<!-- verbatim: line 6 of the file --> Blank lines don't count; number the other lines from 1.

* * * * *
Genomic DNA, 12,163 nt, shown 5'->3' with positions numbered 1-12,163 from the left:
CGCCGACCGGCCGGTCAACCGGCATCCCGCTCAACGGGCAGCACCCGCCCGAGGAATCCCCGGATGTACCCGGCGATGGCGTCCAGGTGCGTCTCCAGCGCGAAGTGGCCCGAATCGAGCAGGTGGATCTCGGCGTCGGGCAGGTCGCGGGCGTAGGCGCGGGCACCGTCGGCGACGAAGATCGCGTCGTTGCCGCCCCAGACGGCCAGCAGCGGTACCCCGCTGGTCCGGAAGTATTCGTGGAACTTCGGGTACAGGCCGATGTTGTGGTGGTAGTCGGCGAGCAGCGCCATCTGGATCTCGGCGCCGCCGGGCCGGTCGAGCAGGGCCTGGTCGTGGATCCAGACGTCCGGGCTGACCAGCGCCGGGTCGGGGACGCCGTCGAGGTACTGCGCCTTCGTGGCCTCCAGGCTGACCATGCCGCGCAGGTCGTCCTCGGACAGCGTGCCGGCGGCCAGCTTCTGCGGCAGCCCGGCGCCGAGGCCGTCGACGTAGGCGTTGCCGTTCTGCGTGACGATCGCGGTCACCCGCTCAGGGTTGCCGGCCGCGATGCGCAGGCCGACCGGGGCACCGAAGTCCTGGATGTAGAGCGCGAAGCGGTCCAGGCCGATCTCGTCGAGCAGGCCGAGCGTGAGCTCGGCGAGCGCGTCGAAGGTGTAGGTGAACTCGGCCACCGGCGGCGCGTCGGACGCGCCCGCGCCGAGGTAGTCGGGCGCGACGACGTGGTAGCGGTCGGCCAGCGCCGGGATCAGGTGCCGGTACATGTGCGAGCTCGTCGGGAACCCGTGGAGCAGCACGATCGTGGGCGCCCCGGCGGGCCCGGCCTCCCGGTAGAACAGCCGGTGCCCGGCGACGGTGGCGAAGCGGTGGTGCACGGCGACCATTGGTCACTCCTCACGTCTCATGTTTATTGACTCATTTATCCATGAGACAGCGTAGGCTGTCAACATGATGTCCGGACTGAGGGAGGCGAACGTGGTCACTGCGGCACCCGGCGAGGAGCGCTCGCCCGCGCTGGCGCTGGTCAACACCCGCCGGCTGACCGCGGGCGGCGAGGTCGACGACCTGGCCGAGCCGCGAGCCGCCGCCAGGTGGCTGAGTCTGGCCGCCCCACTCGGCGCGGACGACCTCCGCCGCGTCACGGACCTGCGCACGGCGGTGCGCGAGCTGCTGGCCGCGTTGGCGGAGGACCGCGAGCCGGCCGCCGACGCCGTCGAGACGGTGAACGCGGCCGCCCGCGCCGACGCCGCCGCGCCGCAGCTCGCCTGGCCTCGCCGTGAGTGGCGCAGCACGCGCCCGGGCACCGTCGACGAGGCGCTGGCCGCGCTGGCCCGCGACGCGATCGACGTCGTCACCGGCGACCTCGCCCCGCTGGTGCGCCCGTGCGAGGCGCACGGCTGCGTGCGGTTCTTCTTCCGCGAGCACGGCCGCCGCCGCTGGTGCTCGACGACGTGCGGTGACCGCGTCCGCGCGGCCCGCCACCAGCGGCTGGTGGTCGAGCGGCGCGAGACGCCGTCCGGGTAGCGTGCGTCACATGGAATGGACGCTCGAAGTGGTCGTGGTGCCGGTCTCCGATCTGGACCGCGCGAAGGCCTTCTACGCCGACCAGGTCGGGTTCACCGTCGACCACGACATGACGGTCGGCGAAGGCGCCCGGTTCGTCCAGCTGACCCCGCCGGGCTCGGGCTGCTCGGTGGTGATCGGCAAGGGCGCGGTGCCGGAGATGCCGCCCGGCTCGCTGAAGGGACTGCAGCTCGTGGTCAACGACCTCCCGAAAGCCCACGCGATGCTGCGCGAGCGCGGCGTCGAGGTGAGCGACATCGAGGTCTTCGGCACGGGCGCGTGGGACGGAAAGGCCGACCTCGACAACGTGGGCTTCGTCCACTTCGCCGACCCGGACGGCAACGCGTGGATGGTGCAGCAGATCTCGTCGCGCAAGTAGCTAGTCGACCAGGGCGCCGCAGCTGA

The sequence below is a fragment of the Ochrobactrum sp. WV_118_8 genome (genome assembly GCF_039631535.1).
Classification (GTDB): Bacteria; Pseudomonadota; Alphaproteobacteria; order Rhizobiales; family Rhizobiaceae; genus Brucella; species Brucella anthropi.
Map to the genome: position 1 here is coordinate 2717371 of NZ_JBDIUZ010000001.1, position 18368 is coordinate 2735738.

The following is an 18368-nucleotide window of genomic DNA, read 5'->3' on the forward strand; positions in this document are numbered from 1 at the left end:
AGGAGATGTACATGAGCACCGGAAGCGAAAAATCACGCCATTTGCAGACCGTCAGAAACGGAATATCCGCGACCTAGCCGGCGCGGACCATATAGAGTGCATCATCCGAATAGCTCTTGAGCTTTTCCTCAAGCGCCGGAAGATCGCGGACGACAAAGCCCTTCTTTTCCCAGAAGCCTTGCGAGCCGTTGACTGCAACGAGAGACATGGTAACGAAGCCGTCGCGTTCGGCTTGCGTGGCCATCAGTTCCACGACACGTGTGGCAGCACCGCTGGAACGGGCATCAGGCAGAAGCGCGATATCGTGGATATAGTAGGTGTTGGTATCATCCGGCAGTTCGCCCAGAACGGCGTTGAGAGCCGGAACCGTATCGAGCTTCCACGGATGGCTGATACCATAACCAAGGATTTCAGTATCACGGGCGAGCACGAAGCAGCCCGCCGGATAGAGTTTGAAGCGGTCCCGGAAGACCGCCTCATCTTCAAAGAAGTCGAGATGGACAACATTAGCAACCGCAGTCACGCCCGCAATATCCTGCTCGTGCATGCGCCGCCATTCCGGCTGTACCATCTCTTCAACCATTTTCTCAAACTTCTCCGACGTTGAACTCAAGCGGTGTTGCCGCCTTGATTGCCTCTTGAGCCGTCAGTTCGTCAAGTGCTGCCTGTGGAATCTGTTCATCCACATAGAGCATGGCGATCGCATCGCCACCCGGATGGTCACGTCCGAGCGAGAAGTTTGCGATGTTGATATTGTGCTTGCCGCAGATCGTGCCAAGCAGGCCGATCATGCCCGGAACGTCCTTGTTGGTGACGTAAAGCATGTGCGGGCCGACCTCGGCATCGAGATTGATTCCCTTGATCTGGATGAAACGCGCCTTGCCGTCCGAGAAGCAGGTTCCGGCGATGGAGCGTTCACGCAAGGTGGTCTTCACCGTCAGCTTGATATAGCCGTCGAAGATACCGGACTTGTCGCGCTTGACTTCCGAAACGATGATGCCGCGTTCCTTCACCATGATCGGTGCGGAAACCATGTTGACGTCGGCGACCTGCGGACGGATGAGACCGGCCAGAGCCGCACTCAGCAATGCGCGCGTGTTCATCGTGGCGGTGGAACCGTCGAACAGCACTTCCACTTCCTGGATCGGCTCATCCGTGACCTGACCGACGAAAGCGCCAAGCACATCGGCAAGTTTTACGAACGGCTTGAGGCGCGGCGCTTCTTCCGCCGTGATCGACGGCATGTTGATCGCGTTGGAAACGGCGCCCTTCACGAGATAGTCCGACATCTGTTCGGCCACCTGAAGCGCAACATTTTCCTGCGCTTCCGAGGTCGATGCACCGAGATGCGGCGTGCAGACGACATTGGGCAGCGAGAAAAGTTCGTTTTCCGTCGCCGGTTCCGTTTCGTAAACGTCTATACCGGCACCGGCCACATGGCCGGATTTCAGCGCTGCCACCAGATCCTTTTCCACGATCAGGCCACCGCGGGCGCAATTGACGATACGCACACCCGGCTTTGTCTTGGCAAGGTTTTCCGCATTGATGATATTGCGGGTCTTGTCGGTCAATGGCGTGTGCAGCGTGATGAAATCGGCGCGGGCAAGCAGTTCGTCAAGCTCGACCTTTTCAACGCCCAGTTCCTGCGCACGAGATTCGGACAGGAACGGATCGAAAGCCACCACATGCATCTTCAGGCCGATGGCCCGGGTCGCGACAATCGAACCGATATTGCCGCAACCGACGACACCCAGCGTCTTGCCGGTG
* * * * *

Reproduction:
The following is an 18368-nucleotide window of genomic DNA, read 5'->3' on the forward strand; positions in this document are numbered from 1 at the left end: